If Islam is so great, why aren’t Muslims heading for Muslim-led nations? We’ve been told my Muslim “scholars” that Islam built great civilizations. If this is true, why haven’t Islamic nations flourished like Europe and the United States?
The type of questions can be asked of every poverty-stricken country. In a word, worldviews matter? What believe believe about themselves, other people, God, man, economics, politics, and ethics make a difference.
Simon Bolivar (1783-1830), who has been described as the “George Washington of South America,” died an “exhausted and disillusioned idealist” at the age of forty-seven.
Shortly before his death, he declared that “[Latin] America is ungovernable.” one revolution after another did not bring prosperity. “He who serves a revolution ploughs the sea.”1 He was so discouraged with how the people expressed their new freedoms that he quickly concluded that they needed a dictator. Some months before his death Bolivar wrote:
“There is no good faith in [Latin] America, nor among the nations of [Latin] America. Treaties are scraps of paper; constitutions, printed matter; elections, battles; freedom, anarchy; and life a torment.”2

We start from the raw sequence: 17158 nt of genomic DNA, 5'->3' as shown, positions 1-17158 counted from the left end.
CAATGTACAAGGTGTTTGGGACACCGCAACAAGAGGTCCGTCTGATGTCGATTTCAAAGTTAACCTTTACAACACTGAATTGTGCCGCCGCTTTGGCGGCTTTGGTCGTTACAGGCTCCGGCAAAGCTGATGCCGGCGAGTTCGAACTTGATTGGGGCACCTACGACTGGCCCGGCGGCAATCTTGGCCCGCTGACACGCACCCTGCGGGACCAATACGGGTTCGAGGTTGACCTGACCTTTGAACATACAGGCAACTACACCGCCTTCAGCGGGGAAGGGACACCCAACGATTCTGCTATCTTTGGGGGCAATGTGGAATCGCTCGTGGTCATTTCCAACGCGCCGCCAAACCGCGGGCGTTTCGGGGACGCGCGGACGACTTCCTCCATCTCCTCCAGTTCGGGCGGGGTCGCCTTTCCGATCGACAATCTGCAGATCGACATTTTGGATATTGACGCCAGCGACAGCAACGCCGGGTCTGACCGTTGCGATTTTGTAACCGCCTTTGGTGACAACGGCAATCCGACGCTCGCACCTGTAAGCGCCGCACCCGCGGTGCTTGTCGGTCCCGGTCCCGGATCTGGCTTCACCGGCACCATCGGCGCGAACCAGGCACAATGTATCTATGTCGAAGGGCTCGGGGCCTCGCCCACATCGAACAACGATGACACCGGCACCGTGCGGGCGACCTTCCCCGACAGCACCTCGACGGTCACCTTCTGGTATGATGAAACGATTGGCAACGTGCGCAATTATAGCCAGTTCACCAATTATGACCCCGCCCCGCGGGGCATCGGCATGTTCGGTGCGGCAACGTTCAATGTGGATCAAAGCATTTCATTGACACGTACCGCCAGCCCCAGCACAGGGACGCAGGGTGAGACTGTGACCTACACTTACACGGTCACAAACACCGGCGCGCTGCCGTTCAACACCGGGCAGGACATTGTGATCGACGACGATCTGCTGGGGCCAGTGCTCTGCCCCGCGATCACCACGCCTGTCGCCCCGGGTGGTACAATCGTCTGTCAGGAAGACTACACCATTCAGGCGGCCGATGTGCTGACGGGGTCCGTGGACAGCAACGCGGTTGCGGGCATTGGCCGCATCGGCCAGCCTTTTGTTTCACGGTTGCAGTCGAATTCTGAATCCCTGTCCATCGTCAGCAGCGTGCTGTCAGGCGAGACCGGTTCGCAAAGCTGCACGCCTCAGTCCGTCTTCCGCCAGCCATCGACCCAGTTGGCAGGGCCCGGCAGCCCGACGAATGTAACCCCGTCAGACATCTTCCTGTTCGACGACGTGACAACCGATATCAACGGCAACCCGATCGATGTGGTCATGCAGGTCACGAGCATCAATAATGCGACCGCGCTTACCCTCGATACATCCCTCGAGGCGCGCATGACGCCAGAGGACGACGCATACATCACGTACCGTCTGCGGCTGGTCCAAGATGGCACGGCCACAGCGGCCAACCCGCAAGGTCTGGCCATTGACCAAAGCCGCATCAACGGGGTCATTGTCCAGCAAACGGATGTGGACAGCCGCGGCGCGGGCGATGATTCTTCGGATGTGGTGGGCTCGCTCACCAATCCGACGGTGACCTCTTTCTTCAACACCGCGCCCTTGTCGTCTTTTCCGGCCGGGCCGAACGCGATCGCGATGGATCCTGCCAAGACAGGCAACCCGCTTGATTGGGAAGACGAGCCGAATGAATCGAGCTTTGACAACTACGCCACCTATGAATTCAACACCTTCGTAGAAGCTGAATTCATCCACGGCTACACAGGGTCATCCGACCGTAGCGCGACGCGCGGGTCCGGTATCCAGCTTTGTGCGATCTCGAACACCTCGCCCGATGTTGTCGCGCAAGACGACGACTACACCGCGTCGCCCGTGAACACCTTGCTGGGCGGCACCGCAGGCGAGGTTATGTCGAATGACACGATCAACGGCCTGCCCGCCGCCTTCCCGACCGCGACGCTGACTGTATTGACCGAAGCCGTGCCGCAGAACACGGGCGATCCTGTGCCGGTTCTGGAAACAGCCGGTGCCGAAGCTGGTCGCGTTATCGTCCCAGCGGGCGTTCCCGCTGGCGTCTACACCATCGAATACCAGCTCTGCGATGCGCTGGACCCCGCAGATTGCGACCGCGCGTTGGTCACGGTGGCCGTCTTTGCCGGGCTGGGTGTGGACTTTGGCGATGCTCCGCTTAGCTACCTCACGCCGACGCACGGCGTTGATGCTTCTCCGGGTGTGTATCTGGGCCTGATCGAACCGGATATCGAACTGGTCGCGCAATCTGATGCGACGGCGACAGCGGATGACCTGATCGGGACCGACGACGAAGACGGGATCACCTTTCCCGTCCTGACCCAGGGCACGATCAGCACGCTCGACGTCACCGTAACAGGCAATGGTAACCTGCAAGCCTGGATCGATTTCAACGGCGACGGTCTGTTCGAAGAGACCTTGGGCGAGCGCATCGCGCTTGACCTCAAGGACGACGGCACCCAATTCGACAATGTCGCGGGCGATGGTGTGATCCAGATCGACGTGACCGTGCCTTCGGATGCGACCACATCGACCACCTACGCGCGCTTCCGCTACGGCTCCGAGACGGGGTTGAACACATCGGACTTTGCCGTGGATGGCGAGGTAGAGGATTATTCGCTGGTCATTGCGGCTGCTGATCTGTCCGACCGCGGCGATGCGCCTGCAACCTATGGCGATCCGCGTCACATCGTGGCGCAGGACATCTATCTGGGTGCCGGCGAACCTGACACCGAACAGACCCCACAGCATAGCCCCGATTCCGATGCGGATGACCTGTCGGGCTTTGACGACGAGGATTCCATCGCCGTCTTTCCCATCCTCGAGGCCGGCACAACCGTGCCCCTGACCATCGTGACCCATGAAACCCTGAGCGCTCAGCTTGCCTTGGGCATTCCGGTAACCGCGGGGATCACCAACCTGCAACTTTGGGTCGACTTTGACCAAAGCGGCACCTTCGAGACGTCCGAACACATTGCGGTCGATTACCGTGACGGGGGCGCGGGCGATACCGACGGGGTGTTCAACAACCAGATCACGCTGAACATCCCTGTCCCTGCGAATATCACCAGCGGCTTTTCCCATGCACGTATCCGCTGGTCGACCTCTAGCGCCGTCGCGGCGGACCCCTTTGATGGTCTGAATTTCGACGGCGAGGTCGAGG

Over time, many people in these nations understood that the United States stood for something that was different, and as much as liberals refuse to admit it, what made the United States great was its Christian foundation. People who risked limb and life to come here understood that to be a part of that greatness they would have to build on that foundation even if they did not agree with every aspect of Christianity.
This is no longer the case. Many immigrants refuse to assimilate. We see this in signage that includes multiple languages. Then there’s the welfare state.
In order for the world to change, people have to change. And in order for people to change, their worldview must change where they are. Immigrating to the United States will not change the world when you consider that there are 7 billion people in the world.
The following video shows why immigration to the United States is all a matter of numbers:
- Edward Coleson, “The American Revolution: Typical or Unique?,” The Journal of Christian Reconstruction, Symposium on Christianity and the American Revolution, ed. Gary North, 3:1 (Vallecito, CA: Chalcedon, 1976), 176-177. [↩]
- Quoted in Edward Coleson, “The American Revolution: Typical or Unique?,” 177. [↩]